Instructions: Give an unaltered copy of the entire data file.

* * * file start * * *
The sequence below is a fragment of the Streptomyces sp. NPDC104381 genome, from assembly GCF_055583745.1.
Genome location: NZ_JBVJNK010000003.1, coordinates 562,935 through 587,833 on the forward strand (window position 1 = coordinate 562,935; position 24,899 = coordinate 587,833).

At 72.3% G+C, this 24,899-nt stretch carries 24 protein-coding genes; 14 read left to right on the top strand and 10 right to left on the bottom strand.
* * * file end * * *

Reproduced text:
The sequence below is a fragment of the Streptomyces sp. NPDC104381 genome, from assembly GCF_055583745.1.
Genome location: NZ_JBVJNK010000003.1, coordinates 562,935 through 587,833 on the forward strand (window position 1 = coordinate 562,935; position 24,899 = coordinate 587,833).

At 72.3% G+C, this 24,899-nt stretch carries 24 protein-coding genes; 14 read left to right on the top strand and 10 right to left on the bottom strand.